WASHINGTON, June 2 (Reuters) - Boeing Co. (BA.N) and General Dynamics Corp (GD.N) must pay the U.S. government $2.8 billion to settle a Navy contract for an attack plane that was canceled in 1991, a U.S. appeals court ruled on Tuesday.
An appeals court in Washington ruled that the Navy was justified in canceling a $4 billion contract for the A-12 stealth attack aircraft after it encountered serious technical difficulties.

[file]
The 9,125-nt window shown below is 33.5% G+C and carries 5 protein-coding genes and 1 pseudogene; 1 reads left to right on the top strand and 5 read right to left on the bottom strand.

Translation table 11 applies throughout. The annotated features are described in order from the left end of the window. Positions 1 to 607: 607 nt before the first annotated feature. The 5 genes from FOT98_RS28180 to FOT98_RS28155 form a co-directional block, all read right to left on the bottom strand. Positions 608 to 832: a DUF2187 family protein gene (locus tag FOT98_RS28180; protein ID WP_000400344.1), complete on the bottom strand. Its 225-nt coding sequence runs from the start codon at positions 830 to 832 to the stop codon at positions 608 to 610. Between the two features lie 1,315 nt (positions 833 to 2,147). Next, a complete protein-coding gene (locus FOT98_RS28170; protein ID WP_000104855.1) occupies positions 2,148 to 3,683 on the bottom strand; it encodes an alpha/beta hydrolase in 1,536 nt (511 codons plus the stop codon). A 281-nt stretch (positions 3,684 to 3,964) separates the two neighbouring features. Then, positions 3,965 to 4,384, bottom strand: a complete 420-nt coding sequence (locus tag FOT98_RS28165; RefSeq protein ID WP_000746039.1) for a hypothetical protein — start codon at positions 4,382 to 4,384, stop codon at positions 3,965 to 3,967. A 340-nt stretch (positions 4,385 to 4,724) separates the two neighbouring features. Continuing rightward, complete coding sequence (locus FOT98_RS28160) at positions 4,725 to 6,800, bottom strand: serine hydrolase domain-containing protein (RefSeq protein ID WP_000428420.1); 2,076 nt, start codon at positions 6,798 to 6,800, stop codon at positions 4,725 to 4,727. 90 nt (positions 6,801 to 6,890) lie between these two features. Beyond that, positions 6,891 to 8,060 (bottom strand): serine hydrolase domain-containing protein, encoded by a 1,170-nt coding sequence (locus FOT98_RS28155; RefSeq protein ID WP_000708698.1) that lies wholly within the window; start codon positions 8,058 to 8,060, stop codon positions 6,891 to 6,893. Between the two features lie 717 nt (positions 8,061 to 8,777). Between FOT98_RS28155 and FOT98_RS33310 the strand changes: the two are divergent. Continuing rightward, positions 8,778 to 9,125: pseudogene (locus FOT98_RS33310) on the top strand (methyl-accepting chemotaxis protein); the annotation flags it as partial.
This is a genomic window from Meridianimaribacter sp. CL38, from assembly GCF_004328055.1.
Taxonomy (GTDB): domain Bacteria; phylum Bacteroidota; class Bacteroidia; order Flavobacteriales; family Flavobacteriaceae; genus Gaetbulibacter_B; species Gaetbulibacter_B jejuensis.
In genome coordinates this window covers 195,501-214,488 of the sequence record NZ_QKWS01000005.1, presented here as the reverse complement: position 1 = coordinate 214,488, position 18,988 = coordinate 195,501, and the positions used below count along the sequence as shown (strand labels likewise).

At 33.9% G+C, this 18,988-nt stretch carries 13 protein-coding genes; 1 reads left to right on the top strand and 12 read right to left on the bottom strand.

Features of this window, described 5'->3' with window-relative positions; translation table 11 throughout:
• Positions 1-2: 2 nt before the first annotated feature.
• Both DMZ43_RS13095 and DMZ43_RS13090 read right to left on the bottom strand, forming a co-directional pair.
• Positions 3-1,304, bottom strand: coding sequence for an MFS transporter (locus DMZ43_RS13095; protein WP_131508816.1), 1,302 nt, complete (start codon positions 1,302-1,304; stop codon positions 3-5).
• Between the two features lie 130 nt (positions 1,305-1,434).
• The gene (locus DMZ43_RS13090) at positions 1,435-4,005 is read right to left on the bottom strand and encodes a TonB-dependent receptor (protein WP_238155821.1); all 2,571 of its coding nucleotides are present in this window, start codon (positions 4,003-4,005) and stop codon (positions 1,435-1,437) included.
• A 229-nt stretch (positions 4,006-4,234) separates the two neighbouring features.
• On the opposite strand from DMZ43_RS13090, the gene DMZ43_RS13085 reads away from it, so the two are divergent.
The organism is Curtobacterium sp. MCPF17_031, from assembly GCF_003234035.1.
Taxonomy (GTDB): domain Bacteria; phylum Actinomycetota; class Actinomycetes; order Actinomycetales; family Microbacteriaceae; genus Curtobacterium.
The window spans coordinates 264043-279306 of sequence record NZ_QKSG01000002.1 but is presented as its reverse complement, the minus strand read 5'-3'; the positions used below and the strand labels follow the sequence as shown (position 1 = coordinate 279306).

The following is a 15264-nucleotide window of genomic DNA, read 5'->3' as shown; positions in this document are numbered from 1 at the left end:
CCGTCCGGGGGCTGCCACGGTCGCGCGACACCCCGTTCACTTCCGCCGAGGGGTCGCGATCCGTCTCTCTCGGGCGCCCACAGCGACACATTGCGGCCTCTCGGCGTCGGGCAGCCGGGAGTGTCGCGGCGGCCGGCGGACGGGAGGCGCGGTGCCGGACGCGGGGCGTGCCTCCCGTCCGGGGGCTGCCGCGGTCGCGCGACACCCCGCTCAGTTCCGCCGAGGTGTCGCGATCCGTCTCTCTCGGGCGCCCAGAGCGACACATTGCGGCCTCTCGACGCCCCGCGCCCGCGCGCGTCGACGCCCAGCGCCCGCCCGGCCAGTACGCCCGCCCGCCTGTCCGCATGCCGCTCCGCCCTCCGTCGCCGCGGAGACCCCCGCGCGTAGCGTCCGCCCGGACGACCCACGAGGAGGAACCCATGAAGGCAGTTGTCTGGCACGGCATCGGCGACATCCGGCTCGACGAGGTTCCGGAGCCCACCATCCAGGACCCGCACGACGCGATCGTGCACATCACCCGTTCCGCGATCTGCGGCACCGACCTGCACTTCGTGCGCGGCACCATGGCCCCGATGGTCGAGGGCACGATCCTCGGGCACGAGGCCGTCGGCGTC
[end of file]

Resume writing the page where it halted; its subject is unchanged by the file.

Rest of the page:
Judge Robert Hodges wrote in a 29-page opinion that the government had good reason to worry that General Dynamics and McDonnell Douglas, since bought by Boeing, would not complete the project on time, according to the Justice Department.
Under the court’s ruling, the two companies are required to pay back the $1.35 billion they were awarded along with $1.45 billion in interest that has accrued while the contract was tied up in litigation for 18 years.
The case underscores the difficulties the government faces in canceling big-ticket weapons programs at a time when Defense Secretary Robert Gates has announced plans to cancel several other large programs. (Reporting by Andy Sullivan; Editing by Gary Hill)